Michelle Clouse is a staff accountant at Gamwell, Caputo, Kelsch  & Co. (COURTESY PHOTO)

The Setting Every Community Up for Retirement Act, or SECURE Act, recently passed into law and includes numerous expansive changes to retirement planning. Many of the provisions go into effect in 2020 and affect most of the retirement techniques and strategies frequently used by taxpayers, including IRA accounts, required minimum distributions, inherited IRA accounts, and 529 education savings accounts. The following is a summary of some of the changes that will effect many taxpayers.

The age limitation on contributions to traditional IRA accounts has been eliminated by the SECURE Act.

Previously, no one over the age of 70½ years could contribute to their IRA regardless of whether they had qualifying compensation or not. Now, anyone of any age can contribute to a traditional IRA as long as they have compensation from earned income or self-employment.

The 2020 contribution limit is $6,000 with an additional $1,000 allowed for individuals 50 years and older. Required minimum distributions to be made after Dec. 31, 2019, from retirement accounts now begin no later than April 1 following the year the individual reaches the age of 72. Prior to the enactment of the new law, RMDs began at age 70½. This is the first change in the age requirement for RMDs since the 1960s. The age 72 threshold now in effect, is available to those born after June 30, 1949. Those born before July 1, 1949, will still use the age 70½ threshold.

Prior to 2020, beneficiaries (both spousal and non-spousal) of deceased IRA or retirement plan participants generally could stretch out the tax deferral benefits of the plans by taking distributions from the inherited accounts over their own life expectancy. This has commonly been referred to as the stretch IRA. Beneficiaries are now required to take the distributions over not more than 10 years. There are a few exceptions to this change. Surviving spouses of the account owner, minor children, chronically ill individuals, and any beneficiary not more than 10 years younger than the deceased account holder may continue under the original rules and take distributions over their life expectancy.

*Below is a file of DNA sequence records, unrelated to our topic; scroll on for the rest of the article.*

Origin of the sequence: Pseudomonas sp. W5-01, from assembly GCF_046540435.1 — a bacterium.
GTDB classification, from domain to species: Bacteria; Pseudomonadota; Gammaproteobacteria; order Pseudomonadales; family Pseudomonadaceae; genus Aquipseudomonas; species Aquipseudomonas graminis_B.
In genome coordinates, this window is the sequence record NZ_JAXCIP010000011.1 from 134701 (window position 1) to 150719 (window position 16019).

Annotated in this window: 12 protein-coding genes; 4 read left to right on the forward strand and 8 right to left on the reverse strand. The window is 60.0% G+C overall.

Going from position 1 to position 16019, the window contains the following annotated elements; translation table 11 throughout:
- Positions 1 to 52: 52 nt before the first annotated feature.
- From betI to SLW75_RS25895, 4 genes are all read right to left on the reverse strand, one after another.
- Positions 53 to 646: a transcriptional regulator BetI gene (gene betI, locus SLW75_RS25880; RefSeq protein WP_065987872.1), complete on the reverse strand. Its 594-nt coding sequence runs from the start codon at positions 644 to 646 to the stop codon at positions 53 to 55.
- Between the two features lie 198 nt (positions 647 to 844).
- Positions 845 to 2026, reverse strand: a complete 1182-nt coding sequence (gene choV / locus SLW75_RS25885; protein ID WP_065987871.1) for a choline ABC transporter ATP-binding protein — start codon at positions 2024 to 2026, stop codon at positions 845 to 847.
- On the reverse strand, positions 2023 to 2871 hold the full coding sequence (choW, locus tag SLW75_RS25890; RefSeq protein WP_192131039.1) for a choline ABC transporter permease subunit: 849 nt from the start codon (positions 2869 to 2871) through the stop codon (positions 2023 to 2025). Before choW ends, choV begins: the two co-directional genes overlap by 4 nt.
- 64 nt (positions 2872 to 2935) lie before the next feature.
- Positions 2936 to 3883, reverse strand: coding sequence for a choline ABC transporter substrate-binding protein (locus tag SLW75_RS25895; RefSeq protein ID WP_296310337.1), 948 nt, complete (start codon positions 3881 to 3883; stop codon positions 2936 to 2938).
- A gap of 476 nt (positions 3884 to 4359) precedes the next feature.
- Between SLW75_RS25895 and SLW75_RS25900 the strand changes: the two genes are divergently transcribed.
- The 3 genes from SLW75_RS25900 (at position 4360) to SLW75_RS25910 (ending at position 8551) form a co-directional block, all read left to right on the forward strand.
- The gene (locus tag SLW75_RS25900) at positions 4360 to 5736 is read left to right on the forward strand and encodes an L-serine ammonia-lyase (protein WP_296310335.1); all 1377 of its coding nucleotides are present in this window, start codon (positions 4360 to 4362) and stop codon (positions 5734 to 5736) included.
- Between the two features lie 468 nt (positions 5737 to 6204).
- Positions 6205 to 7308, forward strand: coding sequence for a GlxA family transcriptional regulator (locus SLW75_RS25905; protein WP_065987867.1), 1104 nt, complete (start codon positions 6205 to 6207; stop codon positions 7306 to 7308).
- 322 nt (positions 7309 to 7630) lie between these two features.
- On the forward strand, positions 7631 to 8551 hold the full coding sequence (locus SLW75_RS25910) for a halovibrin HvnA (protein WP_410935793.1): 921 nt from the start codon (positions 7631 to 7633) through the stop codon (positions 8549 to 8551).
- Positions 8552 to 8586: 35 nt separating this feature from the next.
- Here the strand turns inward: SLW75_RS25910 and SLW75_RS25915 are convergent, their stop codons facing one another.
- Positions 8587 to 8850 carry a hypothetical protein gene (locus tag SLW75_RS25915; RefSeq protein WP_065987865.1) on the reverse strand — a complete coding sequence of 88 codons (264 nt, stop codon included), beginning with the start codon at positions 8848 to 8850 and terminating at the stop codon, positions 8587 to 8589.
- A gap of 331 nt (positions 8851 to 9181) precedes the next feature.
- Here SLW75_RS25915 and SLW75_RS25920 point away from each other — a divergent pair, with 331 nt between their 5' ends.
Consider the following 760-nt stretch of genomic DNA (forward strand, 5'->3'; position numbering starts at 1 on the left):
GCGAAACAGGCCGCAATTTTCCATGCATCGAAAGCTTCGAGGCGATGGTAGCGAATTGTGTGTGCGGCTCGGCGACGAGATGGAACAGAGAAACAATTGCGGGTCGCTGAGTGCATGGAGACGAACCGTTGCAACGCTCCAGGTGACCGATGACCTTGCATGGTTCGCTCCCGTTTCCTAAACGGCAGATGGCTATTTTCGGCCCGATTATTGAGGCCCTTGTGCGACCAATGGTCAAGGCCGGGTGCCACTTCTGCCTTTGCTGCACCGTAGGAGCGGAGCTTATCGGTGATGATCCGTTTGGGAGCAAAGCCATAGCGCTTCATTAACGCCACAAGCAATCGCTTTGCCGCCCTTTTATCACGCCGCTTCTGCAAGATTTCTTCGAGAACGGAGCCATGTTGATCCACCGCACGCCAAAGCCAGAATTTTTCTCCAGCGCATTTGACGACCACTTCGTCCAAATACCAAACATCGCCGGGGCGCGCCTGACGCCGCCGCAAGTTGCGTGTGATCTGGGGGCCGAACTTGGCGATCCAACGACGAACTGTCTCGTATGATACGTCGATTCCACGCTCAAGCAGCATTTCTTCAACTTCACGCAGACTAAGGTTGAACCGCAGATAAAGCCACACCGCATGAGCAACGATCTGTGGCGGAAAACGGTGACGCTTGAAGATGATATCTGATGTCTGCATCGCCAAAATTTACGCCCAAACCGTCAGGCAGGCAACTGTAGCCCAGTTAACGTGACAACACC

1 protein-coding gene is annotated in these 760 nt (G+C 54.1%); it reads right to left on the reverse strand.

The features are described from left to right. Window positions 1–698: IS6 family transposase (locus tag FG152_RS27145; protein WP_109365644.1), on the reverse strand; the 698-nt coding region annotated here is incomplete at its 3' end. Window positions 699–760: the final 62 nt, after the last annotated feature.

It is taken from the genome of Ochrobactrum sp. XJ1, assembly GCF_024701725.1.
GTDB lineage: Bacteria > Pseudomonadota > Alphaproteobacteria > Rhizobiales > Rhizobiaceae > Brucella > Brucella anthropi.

The rules governing the Section 529 education savings accounts or qualified tuition programs have also changed under the SECURE ACT so that distributions from a 529 plan can now be used to pay for registered apprenticeships and repayment of certain student loans of the designated plan beneficiary.

Fees, books, supplies and equipment required for a registered apprenticeship are all included under this change. Distributions of up to $10,000 are allowed to pay principal and or interest on a student loan of the beneficiary or sibling of the beneficiary. These changes are retroactive to distributions made after Dec. 31, 2018.

The new law also allows for penalty free retirement plan distributions of up to $5,000 used to pay expenses for the birth or adoption of a child. Distributions used solely for this purpose will not be subject to the 10 percent early withdrawal penalty even when the plan participant is under age 59½. The distribution will still continue to be included in taxable income.

The changes included in this legislation will change the retirement strategies many have used in the past. If you would like more information regarding the SECURE Act or how it will affect your retirement planning, please call our office to arrange an appointment to discuss your options.

Michelle is a staff accountant at Gamwell, Caputo, Kelsch & Co., PLLC in Conway and can be reached at (603) 447-3356. Michelle welcomes any article feedback or questions for future article consideration.

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